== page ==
A Wall Street Journal article from 2011 touched on how dissatisfied employees, or as author Robert Sutton calls them, “bad apples,” can eventually influence revenue. Sutton shares a vivid example: After a disgruntled employee left the company, his colleagues’ productivity increased by 30 percent. In other words, while he alone was dissatisfied and remained with the company, the unit was short of its potential results. If the number of “bad apples” grew, so potentially could the losses.
First-hand opinion about what exactly frustrates employees helps companies take action and address the challenges. However, HR managers face many obstacles and inconveniences related to annual surveys and receiving truthful input.
Deloitte was one of the first consulting companies to point out that mobile technologies can help to overcome the challenges of both paper-based and electronic annual surveys.
Comparing annual surveys with mobile feedback apps generally considers three major factors: frequency, tolerance to inconveniences, and integration.
Even when planned in advance, an annual survey can catch any department in a state of distress. Answering, “What would make you feel more comfortable at the company” kind of questions would be the least of their worries when an important project approaches its deadline. The answers could be half-hearted and the results skewed.
Mood also plays a role. Any employee can happen to be in especially good or bad spirits on the annual survey day. Depending on their mood, employees could take out their frustrations with their answers without another chance to speak up until next year.
A mobile feedback app can contain different sets of several questions for every day of the week or month. After the chosen timespan is over, the questions repeat, forming a cycle.
By tapping into employees’ thoughts about the same issues all but once a year, HR managers can create continuous dynamic graphs. As Susan Peters, senior vice president of HR at General Electric, said, “The world isn’t really on an annual cycle any more.” Letting employees speak their minds is often crucial for recognizing problems at their beginning stages.
Just like people acquire habits, employees get used to inconveniences at work and don’t mention them in annual surveys. An employee who has to walk the stairs because of a broken elevator soon becomes resigned to the situation and doesn’t even acknowledge the inconvenience.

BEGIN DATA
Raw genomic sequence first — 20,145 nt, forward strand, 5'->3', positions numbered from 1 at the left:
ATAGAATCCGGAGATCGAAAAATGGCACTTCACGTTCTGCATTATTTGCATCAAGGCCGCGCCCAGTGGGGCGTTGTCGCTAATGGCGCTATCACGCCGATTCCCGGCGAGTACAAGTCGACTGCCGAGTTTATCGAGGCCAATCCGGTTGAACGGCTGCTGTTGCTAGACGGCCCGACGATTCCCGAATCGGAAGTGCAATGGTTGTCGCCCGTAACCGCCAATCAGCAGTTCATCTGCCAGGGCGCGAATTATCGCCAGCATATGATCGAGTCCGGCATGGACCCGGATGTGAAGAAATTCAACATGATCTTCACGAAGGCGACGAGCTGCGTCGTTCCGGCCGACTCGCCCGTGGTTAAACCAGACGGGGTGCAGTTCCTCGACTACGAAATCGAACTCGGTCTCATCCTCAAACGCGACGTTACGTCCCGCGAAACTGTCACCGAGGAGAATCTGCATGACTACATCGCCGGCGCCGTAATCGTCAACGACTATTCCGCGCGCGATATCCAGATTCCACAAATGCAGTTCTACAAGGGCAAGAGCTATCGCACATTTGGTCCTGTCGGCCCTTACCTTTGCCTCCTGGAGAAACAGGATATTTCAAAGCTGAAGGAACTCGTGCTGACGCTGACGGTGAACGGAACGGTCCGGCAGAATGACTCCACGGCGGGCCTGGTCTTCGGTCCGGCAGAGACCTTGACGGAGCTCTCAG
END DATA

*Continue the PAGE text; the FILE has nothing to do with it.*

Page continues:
Such tolerance should be a concern to HR departments. Even when employees forget the details, they still have an overall negative feeling. This very feeling is what motivates employees to search for a new job and leave the company.
With regular response to a feedback app, HR leaders can promptly spot a decline in employee satisfaction and take immediate action. In case it’s impossible to relate the drop to a certain issue and set a high priority on solving it, the app could offer tuning of the next day’s questions to figure out the root of the problem.
Paper-based and electronic third-party surveys grow more separated from HRM software. With a mobile app, HR leaders have more freedom and can immediately monitor results. With hundreds of answers received daily or weekly, an analytical module is crucial for automated analysis and output of statistics that can be transformed into customized graphs and diagrams.
Apps can complement or extend an existing e-survey solution as well as get connected to any kind of engaging employee software. Integration with software similar to this kaizen app, for instance, will allow employees to not just passively answer questionnaires, but show initiative and suggest how the company can improve. A SharePoint-based intranet can be used to help employees track the progress of implementing improvements.
A mobile feedback app creates a dynamic and credible picture of employee satisfaction, which is helpful for HR departments in their everyday activities. Taking measures against inconveniences and not letting the related frustration leak outside of the company will allow HR experts to prove to employees that their opinions matter, as well as successfully attract new workforce.
Anastasia Yaskevich is an enterprise mobility researcher at ScienceSoft, a software development and consulting company headquartered in McKinney, Texas. Comment below or email email@example.com.